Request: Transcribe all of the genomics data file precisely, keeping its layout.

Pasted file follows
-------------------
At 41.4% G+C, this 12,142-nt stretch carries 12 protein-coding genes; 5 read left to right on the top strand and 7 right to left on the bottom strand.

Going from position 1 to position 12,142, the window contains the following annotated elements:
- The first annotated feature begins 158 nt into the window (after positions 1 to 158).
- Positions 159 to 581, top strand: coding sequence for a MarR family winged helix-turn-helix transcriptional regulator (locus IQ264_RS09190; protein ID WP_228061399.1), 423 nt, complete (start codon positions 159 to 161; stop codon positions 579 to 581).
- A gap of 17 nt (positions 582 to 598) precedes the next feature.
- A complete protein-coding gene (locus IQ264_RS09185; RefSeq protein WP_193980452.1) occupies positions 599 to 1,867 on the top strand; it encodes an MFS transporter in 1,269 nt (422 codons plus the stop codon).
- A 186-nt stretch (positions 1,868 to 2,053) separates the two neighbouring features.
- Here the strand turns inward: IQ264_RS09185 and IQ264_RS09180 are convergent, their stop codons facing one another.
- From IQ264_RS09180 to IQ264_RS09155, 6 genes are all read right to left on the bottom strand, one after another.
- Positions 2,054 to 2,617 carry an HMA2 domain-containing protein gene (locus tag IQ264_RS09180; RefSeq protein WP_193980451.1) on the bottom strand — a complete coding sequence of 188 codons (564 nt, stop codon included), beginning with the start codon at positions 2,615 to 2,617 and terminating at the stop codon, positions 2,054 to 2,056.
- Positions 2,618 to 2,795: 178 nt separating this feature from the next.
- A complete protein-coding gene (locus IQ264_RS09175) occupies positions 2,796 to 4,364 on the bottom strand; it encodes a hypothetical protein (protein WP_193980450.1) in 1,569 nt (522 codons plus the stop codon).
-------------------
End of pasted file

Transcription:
At 41.4% G+C, this 12,142-nt stretch carries 12 protein-coding genes; 5 read left to right on the top strand and 7 right to left on the bottom strand.

Going from position 1 to position 12,142, the window contains the following annotated elements:
- The first annotated feature begins 158 nt into the window (after positions 1 to 158).
- Positions 159 to 581, top strand: coding sequence for a MarR family winged helix-turn-helix transcriptional regulator (locus IQ264_RS09190; protein ID WP_228061399.1), 423 nt, complete (start codon positions 159 to 161; stop codon positions 579 to 581).
- A gap of 17 nt (positions 582 to 598) precedes the next feature.
- A complete protein-coding gene (locus IQ264_RS09185; RefSeq protein WP_193980452.1) occupies positions 599 to 1,867 on the top strand; it encodes an MFS transporter in 1,269 nt (422 codons plus the stop codon).
- A 186-nt stretch (positions 1,868 to 2,053) separates the two neighbouring features.
- Here the strand turns inward: IQ264_RS09185 and IQ264_RS09180 are convergent, their stop codons facing one another.
- From IQ264_RS09180 to IQ264_RS09155, 6 genes are all read right to left on the bottom strand, one after another.
- Positions 2,054 to 2,617 carry an HMA2 domain-containing protein gene (locus tag IQ264_RS09180; RefSeq protein WP_193980451.1) on the bottom strand — a complete coding sequence of 188 codons (564 nt, stop codon included), beginning with the start codon at positions 2,615 to 2,617 and terminating at the stop codon, positions 2,054 to 2,056.
- Positions 2,618 to 2,795: 178 nt separating this feature from the next.
- A complete protein-coding gene (locus IQ264_RS09175) occupies positions 2,796 to 4,364 on the bottom strand; it encodes a hypothetical protein (protein WP_193980450.1) in 1,569 nt (522 codons plus the stop codon).